The Beach Boys are an American rock band that formed in Hawthorne, California in 1961. The group's original lineup consisted of brothers Brian, Dennis, and Carl Wilson, their cousin Mike Love, and friend Al Jardine. Distinguished by their vocal harmonies, adolescent-oriented themes, and musical ingenuity, they are one of the most influential acts of the rock era. They drew on the music of older pop vocal groups, 1950s rock and roll, and black R&B to create their unique sound, and under Brian's direction, often incorporated classical or jazz elements and unconventional recording techniques in innovative ways.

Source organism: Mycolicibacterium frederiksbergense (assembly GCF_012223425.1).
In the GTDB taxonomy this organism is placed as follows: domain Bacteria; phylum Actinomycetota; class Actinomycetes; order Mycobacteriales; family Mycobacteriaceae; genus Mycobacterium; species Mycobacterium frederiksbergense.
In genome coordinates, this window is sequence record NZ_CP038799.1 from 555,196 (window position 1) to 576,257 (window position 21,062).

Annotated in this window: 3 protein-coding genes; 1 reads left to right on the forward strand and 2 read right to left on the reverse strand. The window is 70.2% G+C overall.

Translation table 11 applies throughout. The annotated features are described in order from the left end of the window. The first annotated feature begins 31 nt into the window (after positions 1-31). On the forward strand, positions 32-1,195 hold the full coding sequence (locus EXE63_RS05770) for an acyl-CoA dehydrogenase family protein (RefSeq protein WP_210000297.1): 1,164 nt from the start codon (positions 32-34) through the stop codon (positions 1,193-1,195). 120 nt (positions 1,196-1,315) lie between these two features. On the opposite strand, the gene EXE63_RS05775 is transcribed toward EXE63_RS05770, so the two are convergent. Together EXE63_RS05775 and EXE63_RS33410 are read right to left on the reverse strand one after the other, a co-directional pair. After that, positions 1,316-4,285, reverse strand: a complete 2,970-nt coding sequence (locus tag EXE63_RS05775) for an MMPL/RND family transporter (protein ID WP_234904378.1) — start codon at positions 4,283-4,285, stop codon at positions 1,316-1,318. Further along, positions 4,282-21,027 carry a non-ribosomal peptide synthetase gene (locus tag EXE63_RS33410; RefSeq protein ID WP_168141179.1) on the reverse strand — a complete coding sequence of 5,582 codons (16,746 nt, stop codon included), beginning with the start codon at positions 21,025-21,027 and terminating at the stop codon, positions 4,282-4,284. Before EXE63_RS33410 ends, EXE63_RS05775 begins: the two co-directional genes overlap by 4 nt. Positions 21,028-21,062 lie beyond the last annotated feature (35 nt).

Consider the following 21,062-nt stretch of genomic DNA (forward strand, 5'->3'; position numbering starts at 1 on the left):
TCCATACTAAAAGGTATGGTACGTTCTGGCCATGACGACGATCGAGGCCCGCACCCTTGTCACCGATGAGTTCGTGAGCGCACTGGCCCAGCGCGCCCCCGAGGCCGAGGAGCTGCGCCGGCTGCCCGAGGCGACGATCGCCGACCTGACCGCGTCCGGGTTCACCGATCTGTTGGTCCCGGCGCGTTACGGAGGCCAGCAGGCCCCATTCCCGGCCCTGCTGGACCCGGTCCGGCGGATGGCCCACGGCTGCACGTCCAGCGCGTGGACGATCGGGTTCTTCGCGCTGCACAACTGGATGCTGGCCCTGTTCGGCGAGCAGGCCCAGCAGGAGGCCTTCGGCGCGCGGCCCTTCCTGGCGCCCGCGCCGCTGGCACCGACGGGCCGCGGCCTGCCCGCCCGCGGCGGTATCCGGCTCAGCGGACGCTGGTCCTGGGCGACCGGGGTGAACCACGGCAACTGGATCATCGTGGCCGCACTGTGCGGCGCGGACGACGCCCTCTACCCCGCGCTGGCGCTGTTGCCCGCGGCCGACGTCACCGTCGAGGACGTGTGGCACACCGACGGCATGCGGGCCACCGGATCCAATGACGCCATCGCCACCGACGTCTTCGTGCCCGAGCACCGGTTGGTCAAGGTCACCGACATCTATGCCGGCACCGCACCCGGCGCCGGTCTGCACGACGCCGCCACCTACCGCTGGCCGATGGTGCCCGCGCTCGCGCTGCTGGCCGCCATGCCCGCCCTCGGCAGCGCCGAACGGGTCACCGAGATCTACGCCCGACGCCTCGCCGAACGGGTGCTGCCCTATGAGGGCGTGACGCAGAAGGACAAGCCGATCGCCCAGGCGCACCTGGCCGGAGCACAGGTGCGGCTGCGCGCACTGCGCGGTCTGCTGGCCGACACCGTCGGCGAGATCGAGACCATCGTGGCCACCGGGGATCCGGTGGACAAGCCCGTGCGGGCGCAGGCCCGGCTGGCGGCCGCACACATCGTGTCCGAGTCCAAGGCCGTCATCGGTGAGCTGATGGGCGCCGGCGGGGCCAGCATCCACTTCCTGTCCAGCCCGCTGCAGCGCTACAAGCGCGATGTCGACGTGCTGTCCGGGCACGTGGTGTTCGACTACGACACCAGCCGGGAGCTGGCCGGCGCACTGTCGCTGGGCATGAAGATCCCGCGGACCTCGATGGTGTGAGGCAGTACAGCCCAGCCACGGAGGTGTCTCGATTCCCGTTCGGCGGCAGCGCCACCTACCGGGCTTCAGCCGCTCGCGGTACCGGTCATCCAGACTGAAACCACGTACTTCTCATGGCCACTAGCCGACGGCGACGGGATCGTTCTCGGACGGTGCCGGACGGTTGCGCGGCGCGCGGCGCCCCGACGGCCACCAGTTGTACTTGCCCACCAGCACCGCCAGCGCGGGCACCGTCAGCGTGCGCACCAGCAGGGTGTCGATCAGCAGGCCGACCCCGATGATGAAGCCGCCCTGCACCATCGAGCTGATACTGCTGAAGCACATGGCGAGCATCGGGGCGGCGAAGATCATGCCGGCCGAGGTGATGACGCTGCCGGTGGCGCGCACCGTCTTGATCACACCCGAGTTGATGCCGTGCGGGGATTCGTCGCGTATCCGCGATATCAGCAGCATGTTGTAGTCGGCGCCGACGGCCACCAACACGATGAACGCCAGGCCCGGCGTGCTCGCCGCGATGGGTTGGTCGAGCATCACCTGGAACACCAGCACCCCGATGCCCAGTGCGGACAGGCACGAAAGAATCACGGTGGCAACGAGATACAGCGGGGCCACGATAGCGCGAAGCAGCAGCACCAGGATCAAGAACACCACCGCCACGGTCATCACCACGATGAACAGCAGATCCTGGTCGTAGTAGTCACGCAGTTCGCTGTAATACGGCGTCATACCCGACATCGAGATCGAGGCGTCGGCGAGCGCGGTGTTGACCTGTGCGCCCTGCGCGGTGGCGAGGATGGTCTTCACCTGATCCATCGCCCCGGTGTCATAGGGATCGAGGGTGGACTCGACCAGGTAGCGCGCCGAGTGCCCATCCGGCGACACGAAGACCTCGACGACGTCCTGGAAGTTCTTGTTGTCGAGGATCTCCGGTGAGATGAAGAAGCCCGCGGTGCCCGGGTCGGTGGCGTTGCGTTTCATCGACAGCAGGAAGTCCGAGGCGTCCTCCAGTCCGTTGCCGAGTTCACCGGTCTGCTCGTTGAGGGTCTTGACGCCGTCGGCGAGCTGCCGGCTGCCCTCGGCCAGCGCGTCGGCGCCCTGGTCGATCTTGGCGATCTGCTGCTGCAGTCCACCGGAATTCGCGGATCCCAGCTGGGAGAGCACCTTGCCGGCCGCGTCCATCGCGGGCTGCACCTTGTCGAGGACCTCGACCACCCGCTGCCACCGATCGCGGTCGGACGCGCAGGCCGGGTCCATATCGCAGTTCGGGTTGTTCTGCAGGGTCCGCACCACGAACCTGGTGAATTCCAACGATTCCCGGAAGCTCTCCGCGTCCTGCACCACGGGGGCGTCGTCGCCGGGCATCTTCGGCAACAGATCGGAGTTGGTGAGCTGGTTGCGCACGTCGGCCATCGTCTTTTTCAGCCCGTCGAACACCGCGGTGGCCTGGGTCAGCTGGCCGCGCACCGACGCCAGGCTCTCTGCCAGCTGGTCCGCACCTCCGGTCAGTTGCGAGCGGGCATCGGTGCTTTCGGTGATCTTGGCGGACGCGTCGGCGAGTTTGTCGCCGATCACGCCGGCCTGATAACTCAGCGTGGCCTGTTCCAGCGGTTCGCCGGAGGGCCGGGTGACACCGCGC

The Beach Boys are one of the most critically acclaimed and commercially successful bands of all time, selling over 100 million records worldwide. They helped legitimize popular music as a recognized art form and influenced the development of music genres and movements such as psychedelia, power pop, progressive rock, punk, alternative, and lo-fi. Between the 1960s and 2010s, the group had 36 songs reach the US Top 40(the most by an American band), with four topping the Billboard Hot 100. In 2004, they were ranked number 12 on Rolling Stone's list of the greatest artists of all time. The founding members were inducted into the Rock and Roll Hall of Fame in 1988.